Department of Art after 1800
|Medium, technique||colour lithograph|
51 x 50 cm
|Collection||Department of Art after 1800|
|On view||This artwork is not on display|
In 1948, Appel was the founder and one of the most energetic members of the artists’ group called Cobra. In 1950, he moved to Paris where he soon earned international fame with the help of the art critic Michel Tapié. He was particularly drawn to the crude expressiveness of primitive art and children’s drawings. His pictures are predominated by a weird imagination, his figures reminding of human masks or animals apparently overcome by horror. From the latter half of the ’50s, his theme is increasingly the human figure, the face with vortical eyes. His passionate, typically abstract expressionist painting style produces a restless mass of paint from colour and line. The emotional intensity of the vigorous, savage colours, the paint surface often squeezed on to the canvas from the tube gains priority over the theme.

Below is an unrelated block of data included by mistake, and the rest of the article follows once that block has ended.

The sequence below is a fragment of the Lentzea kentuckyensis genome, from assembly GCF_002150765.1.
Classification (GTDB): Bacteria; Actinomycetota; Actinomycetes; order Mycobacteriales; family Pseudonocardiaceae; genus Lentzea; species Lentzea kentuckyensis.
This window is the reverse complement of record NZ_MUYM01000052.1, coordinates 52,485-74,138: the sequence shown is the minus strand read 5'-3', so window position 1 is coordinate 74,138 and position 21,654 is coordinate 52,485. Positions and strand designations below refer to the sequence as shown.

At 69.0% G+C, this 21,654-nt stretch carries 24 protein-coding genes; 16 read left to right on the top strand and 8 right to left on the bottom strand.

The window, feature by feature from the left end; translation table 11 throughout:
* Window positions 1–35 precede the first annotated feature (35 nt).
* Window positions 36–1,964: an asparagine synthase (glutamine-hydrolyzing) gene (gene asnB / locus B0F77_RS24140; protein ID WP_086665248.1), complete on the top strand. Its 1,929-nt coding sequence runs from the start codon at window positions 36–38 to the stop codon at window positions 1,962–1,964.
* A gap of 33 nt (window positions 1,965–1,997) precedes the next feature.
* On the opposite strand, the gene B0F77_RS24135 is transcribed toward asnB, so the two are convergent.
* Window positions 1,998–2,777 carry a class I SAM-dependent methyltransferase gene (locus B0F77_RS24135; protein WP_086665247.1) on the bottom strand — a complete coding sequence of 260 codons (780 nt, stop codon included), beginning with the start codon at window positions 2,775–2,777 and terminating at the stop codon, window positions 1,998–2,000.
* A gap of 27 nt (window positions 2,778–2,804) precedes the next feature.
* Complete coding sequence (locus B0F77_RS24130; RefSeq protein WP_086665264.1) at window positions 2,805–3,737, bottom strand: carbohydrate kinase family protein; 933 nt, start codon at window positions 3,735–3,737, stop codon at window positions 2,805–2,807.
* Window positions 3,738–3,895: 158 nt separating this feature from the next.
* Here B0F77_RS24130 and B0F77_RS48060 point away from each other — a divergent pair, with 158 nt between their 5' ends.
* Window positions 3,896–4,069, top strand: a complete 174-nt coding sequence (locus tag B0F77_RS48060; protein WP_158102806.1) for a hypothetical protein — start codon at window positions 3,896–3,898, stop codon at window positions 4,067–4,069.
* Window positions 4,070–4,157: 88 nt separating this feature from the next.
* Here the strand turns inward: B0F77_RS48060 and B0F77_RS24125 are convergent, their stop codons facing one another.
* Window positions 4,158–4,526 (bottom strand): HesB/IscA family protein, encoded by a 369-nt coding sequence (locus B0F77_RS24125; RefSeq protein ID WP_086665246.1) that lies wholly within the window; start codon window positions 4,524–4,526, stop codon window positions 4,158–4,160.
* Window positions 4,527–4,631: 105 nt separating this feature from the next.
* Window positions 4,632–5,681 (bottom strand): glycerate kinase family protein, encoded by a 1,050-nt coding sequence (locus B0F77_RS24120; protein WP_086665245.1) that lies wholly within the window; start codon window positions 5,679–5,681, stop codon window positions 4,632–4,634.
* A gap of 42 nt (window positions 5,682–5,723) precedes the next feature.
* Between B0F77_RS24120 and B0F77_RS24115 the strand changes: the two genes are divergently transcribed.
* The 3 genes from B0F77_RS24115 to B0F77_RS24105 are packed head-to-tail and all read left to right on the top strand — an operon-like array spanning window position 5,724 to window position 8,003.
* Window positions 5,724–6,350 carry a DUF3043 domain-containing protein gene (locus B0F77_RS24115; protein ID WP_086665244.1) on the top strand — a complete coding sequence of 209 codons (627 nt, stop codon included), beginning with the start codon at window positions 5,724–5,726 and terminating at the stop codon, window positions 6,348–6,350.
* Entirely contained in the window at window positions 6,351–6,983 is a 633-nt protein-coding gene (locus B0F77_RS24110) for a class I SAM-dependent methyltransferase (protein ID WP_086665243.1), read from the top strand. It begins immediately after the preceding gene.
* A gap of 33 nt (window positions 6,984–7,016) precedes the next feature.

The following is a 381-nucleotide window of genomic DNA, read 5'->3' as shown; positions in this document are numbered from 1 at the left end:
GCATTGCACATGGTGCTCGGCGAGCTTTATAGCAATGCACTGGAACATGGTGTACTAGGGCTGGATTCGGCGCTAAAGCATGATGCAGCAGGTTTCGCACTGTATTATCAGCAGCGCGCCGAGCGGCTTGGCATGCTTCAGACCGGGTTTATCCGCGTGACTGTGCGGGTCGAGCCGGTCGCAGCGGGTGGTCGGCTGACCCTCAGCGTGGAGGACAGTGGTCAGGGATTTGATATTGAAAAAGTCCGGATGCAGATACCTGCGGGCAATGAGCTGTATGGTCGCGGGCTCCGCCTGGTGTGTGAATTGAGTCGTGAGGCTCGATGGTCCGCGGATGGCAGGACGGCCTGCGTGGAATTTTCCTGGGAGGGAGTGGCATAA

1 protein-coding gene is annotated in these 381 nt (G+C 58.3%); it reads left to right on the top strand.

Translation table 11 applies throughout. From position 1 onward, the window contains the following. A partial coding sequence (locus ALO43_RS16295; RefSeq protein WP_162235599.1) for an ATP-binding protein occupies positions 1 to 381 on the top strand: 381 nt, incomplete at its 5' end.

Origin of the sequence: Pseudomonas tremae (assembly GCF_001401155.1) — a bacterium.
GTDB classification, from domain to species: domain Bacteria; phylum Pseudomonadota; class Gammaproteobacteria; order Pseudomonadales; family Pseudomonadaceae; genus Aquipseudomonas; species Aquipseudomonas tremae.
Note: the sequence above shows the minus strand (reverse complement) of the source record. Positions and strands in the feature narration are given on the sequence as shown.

In 1962, Appel made a series of eight lithographs entitled Paysage humain (Human Landscape). The sheets conveying the human expression of humiliation, terrification by brutality include Crushed Head. Instead of the rough material mass of the texture, his graphic works are predominated by the expressive tools of pure form and colour. In the colour scheme reduced by the technique black features saliently, but the excited patches and lines hurled onto the canvas with vehement gestures – graphic signs recording the powerful physical activity exerted in creation – are preponderant.
This record is subject to revision due to ongoing research.